Tag Archives: News

Implications and likely policy changes under Labour-led Government

Since the Labour-led Government was established UC has been considering the implications and preparing for likely policy changes.

Among other actions we:

  • Have engaged with other universities and the TEC regarding the implementation of the proposed fees-free policy
  • Are preparing a briefing for incoming Ministers on the specific circumstances pertaining to the University of Canterbury following the earthquakes and our recovery and transformation plans
  • Have invited Ministers to key events and to visit campus
  • Are considering the implications of emerging policy positions such as regional development, research and immigration

As the fees-free policy is the most prominent of these in the public arena, I thought it worthwhile sharing with you our current messaging, in case you are receiving inquiries from students, friends or family – see below.

We will be continuing to monitor and engage with the new Government and to ensure that UC is well positioned to leverage opportunities that will arise.

Ngā mihi

Dr Rod Carr
Vice-Chancellor | Tumu Whakarae

ADVICE TO POTENTIAL STUDENTS ON A POSSIBLE TUITION FEES-FREE FIRST YEAR OF TERTIARY STUDY

Now that a Labour-led Government has taken office, Labour’s pre-election policy of a tuition fees-free first year of tertiary study is likely to take effect from 2018.

If you are an intending first year student, you may be wondering how this will work, and how it will impact on the financial side of your plans for University study in 2018.

The short answer is that we do not yet know for sure; the new Government has yet to confirm implementation of the policy, including exactly who would be eligible for tuition fees-free first year support, what exactly that support would cover (tuition fees, student services levies, field work course costs), and how (there are various possible options) the fees-free system would operate.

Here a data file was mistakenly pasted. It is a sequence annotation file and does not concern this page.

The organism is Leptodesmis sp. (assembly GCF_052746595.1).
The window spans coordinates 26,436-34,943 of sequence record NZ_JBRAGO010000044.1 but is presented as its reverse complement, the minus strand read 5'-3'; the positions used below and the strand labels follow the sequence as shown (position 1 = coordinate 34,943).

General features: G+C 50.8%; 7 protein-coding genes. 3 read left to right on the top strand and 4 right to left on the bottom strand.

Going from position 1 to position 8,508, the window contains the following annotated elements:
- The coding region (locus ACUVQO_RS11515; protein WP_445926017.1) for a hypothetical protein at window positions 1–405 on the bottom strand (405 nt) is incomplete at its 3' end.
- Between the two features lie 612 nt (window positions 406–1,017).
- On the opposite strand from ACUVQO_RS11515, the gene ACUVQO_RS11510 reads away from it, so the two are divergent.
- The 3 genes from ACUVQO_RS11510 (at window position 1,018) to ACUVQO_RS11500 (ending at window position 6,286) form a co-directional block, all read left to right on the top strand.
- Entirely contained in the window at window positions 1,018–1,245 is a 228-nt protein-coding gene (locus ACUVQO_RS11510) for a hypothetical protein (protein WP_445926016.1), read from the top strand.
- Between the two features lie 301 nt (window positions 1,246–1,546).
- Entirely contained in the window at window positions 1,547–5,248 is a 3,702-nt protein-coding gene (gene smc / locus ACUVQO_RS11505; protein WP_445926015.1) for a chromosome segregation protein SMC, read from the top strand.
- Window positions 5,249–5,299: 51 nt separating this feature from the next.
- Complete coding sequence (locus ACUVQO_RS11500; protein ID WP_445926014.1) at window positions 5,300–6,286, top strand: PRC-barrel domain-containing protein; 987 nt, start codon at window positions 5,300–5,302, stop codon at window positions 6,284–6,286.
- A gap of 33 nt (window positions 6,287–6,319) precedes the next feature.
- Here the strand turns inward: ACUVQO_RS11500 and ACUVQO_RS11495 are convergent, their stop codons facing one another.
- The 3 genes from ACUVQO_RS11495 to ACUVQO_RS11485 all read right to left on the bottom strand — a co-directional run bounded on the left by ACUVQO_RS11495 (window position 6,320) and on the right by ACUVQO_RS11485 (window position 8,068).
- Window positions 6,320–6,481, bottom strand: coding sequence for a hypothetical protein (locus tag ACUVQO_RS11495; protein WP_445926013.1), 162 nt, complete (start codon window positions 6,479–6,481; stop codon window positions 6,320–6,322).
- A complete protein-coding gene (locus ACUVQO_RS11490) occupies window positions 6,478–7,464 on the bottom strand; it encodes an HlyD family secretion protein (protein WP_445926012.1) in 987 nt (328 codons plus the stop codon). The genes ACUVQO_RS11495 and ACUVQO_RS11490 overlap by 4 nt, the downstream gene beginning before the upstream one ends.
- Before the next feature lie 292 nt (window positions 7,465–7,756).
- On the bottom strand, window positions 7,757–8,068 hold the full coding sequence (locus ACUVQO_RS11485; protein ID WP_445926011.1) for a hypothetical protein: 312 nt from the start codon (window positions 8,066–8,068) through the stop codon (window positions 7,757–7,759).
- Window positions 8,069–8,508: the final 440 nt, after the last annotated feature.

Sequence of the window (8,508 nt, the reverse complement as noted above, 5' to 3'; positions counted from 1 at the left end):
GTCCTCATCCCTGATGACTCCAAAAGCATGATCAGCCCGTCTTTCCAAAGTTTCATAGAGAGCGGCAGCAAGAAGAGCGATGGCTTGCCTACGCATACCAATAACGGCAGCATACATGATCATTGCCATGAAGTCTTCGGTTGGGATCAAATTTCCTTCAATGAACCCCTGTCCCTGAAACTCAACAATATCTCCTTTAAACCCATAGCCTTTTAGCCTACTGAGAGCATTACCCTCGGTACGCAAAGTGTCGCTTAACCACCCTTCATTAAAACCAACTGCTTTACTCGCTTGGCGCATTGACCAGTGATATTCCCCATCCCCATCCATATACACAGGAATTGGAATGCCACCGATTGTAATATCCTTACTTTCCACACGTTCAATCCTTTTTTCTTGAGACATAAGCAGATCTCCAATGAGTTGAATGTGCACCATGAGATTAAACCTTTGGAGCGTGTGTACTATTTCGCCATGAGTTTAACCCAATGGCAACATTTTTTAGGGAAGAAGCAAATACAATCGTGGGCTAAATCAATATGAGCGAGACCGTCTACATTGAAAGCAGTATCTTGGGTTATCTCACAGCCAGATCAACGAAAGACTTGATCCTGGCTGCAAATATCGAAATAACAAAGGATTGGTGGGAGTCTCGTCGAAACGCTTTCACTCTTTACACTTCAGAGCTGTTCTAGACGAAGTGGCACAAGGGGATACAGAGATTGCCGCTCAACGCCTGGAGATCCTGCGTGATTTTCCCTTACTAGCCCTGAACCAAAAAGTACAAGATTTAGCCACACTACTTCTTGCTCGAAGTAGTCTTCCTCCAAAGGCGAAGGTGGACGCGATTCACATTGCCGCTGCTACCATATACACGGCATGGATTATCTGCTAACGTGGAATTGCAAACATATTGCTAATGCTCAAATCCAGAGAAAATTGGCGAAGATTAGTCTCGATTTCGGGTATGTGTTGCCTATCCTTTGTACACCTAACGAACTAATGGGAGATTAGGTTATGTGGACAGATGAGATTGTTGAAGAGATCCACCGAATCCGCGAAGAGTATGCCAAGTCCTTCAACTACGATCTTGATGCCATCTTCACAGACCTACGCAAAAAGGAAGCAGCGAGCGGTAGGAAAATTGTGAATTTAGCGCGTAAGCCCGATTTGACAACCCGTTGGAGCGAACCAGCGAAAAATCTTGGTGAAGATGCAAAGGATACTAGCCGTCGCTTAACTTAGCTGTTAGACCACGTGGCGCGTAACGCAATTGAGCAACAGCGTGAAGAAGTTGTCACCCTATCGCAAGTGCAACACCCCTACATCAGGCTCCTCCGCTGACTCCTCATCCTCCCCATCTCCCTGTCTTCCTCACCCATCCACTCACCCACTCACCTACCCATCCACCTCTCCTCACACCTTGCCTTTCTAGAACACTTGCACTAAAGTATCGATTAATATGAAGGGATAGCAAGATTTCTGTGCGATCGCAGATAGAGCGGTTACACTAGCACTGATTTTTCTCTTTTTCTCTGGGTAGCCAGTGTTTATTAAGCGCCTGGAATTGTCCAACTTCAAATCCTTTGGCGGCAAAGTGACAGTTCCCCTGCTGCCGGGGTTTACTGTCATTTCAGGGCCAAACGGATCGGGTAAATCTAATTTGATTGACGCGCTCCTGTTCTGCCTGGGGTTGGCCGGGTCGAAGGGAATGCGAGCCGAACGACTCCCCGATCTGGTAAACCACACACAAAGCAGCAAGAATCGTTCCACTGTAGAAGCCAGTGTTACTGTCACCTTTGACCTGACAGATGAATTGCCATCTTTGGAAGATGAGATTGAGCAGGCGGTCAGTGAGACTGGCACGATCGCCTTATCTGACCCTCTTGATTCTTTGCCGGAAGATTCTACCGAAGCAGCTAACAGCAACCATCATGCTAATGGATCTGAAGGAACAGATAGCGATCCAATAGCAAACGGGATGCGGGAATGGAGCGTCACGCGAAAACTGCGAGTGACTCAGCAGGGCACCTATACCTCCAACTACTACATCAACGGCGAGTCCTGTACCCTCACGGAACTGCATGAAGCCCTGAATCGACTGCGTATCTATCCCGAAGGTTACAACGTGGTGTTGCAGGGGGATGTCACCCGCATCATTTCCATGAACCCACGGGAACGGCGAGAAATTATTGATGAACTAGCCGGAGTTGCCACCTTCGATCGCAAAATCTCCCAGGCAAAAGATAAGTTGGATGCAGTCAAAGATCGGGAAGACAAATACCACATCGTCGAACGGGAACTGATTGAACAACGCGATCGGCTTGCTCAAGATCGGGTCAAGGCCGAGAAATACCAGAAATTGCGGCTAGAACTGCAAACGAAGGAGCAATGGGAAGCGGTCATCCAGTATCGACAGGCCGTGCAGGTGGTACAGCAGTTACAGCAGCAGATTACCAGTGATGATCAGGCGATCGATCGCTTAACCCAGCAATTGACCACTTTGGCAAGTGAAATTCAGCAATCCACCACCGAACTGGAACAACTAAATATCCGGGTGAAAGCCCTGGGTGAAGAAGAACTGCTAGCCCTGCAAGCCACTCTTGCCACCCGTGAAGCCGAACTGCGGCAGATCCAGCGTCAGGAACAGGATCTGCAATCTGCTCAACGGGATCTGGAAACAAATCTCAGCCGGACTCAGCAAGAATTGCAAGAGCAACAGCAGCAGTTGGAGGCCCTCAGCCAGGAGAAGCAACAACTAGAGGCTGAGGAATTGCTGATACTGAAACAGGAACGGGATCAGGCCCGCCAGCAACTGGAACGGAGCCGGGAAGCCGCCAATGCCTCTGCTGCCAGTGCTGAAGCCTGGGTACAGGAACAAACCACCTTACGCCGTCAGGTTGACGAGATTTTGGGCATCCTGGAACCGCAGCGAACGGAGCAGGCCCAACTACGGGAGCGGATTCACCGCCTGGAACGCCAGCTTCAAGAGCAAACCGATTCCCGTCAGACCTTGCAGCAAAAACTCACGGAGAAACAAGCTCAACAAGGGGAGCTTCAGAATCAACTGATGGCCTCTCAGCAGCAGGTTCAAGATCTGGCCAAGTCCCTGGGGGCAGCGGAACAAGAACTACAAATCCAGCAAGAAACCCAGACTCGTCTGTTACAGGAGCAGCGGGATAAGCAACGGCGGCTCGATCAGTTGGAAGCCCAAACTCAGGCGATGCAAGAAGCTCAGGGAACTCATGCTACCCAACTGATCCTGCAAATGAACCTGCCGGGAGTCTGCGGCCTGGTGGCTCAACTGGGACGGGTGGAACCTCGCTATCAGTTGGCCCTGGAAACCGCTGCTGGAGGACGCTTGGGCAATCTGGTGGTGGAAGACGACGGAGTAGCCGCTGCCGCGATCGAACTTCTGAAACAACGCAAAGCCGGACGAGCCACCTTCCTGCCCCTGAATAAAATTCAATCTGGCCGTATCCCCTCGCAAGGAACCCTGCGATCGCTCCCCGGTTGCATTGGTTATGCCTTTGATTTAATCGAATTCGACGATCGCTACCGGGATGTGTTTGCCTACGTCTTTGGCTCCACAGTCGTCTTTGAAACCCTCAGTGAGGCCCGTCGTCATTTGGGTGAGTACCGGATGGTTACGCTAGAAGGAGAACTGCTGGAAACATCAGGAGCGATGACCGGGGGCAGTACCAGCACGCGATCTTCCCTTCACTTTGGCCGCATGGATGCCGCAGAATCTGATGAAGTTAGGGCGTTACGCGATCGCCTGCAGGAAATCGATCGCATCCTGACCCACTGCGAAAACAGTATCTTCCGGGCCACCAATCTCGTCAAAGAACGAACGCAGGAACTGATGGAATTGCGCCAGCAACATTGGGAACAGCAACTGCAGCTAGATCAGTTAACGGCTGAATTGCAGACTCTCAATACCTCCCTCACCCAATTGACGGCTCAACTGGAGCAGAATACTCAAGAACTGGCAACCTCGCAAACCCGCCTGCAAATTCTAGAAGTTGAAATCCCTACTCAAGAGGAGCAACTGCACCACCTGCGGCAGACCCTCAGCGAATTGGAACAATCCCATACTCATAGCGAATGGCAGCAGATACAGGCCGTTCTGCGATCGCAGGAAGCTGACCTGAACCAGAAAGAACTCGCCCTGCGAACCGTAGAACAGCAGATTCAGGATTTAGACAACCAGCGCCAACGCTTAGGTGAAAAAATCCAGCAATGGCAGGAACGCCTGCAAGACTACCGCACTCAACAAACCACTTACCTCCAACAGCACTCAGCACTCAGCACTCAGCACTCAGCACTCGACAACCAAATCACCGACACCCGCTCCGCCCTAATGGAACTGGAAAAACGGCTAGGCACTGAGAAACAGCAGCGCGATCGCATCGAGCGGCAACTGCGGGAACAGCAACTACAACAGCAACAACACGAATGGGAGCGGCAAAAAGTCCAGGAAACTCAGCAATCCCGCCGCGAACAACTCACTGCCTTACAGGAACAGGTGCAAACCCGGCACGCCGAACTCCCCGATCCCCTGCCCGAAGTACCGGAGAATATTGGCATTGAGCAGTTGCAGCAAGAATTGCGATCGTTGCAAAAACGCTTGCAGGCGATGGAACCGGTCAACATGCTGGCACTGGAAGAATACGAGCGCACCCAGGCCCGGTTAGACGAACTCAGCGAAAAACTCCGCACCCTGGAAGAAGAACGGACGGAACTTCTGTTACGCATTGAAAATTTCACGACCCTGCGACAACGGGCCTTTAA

At this stage, we anticipate that the majority of domestic (i.e. non-International) students who are enrolling for their first year of tertiary study at University of Canterbury would be covered by any tuition fees-free policy if it came into effect. We expect that the fees that such a policy would cover are the tuition fees (course fees). We do not expect that fees-free would cover such things as accommodation or other living costs (i.e., Halls fees, student services levy).

One thing we do know for sure is that if tuition fees-free is coming into effect for 2018, Government ministers and their advisors are focussed on confirming the details as soon as possible over the next few weeks. We will be doing our bit to keep you up to date with this.

In the meantime, we suggest that you continue with your plans for study in the usual way, including, if applicable, accepting offers of places in colleges and scholarship offers, and commencing the application process for loans and/or allowance support via Studylink.

We look forward to welcoming you to University of Canterbury in 2018.

CPI for the year to 30 September 2017

Tēnā koutou katoa

The CPI for the year to 30 September 2017 is 1.9%>

This is therefore the 2018 across-the-board increase that those staff on our collective employment agreements, or on individual agreements that mirror the collectives, will receive.

Managers and Heads may find that this information provides useful context as they consider their GSRR recommendations.

Ngā mihi,
Paul O’Flaherty

Executive Director – Human Resources | Kaihautū Matua Pūmanawa Tangata

VC announcement

Tēnā koe,

I would like to let you know that I have advised the University Council that I will not be seeking a further term as VC when my current term expires on 1 February 2019.

This will initiate the search for a new VC by the University Council. It will not be my part to advocate for a new VC but I remain responsible for the delivery of our strategies and initiatives.

This is not the time to acknowledge those who have supported me but rather to encourage behaviours that promote the long-term interests of our community. We should be remembered not for our legacies but our trajectories.

Dr Rod Carr
Vice-Chancellor | Tumu Whakarae

Dark energy – UC supernova analysis reframes debate

The accelerating expansion of the Universe may not be real, but could just be an apparent effect, according to new research published in the journal Monthly Notices of the Royal Astronomical Society.